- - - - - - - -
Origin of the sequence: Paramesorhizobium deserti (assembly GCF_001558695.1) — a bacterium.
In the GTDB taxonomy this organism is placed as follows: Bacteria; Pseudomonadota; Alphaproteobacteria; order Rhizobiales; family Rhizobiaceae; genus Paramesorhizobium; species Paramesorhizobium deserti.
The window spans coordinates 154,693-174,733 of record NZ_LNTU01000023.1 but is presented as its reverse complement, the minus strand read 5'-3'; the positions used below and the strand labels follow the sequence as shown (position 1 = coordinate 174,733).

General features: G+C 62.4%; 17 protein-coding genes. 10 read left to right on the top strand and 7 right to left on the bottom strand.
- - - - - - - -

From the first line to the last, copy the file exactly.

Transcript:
Origin of the sequence: Paramesorhizobium deserti (assembly GCF_001558695.1) — a bacterium.
In the GTDB taxonomy this organism is placed as follows: Bacteria; Pseudomonadota; Alphaproteobacteria; order Rhizobiales; family Rhizobiaceae; genus Paramesorhizobium; species Paramesorhizobium deserti.
The window spans coordinates 154,693-174,733 of record NZ_LNTU01000023.1 but is presented as its reverse complement, the minus strand read 5'-3'; the positions used below and the strand labels follow the sequence as shown (position 1 = coordinate 174,733).

General features: G+C 62.4%; 17 protein-coding genes. 10 read left to right on the top strand and 7 right to left on the bottom strand.